This is the first of a four part series on getting your brand involved in social media. We’re going to be discussing laying the groundwork for introducing your brand to the social web by posing and expanding on a few key questions. You’ll need to get a handle on these as you begin formulating a corporate plan for social media involvement.\

It might seem like the obvious first step is determining whether or not your brand should even be involved in social media. The truth is, your brand is quite possibly “involved” in social media already. Is your brand big enough that people talk about it in real life? Then guess what? They’re probably talking about it online. Do you have employees who are under the age of thirty? Guess what? They’re probably on Myspace, or Facebook, or blogging, and your organization’s brand is in their profile.

So let’s tackle the first question. What is your current, “unofficial” level of social media involvement? Are you monitoring for brand references in social media in any way? Are there any employees or communications team members who are actively blogging or otherwise participating in social media independently, who are openly affiliated with your organization? Does your brand already get strong “organic” social media buzz? Is RSS understood and utilized internally so that everyone in your organization can stay informed on the relevant conversations in your industry?

What are the critical goals that you will need to achieve to justify a social media plan? These will directly influence the level of involvement and kinds of activities you’ll need. Do you need to improve SEO, web traffic, conversions, or other e-commerce and lead generation goals? Is online reputation management and public relations a concern? If so, what metrics are you looking for: faster response times, higher ratio of positive to negative mentions, or would 4-5 positive posts from an authority blogger in your industry be an acceptable goal? Are you trying to improve internal communications, customer support, or consumer engagement with the brand? If so, what are the specifics that will help you measure that goal?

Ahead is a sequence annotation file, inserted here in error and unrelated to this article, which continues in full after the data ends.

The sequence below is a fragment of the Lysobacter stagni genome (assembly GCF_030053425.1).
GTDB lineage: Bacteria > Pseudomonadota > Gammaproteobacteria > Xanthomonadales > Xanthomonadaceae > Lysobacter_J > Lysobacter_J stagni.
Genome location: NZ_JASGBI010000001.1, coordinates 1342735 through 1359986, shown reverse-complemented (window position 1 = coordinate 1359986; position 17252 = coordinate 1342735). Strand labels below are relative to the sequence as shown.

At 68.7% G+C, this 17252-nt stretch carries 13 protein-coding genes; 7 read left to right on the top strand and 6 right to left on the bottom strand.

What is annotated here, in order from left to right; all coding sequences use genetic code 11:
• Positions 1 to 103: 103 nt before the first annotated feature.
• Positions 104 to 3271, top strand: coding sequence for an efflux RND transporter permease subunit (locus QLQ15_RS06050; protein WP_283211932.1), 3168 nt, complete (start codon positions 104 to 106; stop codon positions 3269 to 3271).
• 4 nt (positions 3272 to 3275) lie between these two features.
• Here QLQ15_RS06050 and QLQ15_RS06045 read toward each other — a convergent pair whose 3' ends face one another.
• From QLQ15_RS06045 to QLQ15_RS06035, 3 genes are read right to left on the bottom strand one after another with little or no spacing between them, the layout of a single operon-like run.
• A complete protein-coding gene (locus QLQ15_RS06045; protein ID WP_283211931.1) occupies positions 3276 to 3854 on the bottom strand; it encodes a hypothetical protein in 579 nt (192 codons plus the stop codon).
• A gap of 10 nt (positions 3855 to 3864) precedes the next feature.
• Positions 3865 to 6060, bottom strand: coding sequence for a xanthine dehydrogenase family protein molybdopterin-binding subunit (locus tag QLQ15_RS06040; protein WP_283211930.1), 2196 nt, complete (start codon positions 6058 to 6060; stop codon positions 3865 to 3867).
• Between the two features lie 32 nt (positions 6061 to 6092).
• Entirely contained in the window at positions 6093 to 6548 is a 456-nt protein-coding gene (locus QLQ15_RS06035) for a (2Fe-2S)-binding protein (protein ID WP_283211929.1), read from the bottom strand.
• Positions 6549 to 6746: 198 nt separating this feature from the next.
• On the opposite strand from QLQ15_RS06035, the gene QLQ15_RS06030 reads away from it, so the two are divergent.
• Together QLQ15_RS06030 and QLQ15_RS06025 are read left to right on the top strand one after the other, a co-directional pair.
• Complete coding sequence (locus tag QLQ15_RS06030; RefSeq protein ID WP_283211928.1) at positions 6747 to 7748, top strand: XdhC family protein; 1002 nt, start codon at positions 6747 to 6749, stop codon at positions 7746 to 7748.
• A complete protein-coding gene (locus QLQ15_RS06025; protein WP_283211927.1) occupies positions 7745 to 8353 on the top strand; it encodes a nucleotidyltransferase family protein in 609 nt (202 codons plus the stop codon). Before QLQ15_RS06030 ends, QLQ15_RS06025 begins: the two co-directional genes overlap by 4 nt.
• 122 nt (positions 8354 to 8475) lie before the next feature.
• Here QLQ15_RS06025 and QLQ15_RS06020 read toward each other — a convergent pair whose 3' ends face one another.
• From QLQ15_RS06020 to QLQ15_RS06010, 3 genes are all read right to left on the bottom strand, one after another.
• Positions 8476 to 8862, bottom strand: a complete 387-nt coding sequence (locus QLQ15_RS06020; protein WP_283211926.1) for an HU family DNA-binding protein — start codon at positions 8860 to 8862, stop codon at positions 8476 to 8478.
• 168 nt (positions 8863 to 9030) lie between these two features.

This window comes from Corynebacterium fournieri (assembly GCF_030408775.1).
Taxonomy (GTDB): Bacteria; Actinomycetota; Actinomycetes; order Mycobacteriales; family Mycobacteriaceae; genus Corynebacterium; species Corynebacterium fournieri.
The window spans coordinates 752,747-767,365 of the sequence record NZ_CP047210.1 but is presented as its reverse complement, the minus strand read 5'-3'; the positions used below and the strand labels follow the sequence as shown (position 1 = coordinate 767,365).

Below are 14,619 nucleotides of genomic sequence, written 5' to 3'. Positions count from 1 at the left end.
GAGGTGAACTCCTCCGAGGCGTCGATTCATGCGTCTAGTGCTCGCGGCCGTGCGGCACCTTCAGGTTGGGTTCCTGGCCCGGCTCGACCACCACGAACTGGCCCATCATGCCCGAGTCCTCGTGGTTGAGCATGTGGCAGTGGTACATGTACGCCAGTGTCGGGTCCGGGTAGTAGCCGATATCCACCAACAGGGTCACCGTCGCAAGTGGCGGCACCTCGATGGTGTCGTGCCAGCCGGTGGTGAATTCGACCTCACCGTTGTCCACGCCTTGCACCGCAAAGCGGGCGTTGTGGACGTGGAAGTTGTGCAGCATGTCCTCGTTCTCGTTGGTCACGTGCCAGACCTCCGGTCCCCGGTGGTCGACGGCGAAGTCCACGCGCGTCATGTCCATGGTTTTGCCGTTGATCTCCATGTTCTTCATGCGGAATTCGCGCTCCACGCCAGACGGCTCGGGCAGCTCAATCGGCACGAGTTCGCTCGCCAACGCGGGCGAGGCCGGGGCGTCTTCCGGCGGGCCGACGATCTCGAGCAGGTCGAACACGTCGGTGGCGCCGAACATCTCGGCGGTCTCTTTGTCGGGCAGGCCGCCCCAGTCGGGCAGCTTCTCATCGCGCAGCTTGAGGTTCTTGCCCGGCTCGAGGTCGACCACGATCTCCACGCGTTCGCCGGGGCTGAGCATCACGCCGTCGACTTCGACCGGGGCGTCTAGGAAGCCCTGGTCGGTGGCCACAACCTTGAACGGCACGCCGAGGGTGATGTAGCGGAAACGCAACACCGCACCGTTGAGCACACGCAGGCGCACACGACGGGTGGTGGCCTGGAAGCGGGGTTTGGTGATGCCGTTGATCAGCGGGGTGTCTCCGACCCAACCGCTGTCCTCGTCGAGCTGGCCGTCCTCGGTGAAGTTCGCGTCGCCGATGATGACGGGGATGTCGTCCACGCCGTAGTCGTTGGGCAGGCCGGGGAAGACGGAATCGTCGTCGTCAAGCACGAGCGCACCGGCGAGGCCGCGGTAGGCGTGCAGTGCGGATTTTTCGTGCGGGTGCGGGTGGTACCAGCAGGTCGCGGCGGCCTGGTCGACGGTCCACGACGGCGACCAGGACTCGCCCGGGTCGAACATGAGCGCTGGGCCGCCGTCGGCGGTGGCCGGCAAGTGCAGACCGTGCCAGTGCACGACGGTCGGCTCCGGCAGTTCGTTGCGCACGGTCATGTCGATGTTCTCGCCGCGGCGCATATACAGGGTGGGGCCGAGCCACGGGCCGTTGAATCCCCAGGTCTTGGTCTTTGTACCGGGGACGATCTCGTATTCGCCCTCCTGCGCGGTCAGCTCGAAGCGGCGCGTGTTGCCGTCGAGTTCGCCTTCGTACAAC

What is the desired and appropriate level of involvement for your organization? Are you looking to create an ongoing social media presence and use social media as a strategic communications platform (for example, with a corporate blog)? Is your goal strictly monitoring to get advanced warning for when your PR firm needs to do damage control? Do you want to do blogger outreach to leverage the influence of authority bloggers in your field? Do you plan to use social media as a way to get extra mileage and buzz for your advertising campaigns by deploying creative as widgets or gadgets? Are you looking to add an interactive online community element to your support or CRM programs? What about corporate social networks, like intranets, to improve internal communications?

Is your corporate culture ready for social media participation? If not, what can you do to get there? Do you have a corporate/employee blogging policy? Do you know which (if any) of your employees are currently blogging? Do you have adequate internal resources to commit to executing your plan, or are you willing to budget for adequate help from partners and vendors? Have you checked your goals with someone with social media experience and expertise to ensure that your goals are realistic and achievable, including the timeframes? Do you have buy-in from the necessary parties to engage at the level it will take to achieve your goals? Are you willing to bind and gag the entire legal department for a few months? (Just kidding on that last one. Mostly.)

What elements of social media participation will dovetail well with your existing marketing efforts? If you’ve got great, fun video content, then widgets or social video deployment makes sense. Are you planning a campaign with grassroots appeal?

What are the smart first steps to take? (I’ll help you cheat just a little on this one: monitoring. At some level. Even if it’s just setting up a Google Alert on your brand name. Find out who’s already talking about you online. And don’t be afraid to reach out to your agency, your PR firm, or any trusted partner who has expertise in social media. It’s better to get them involved early.)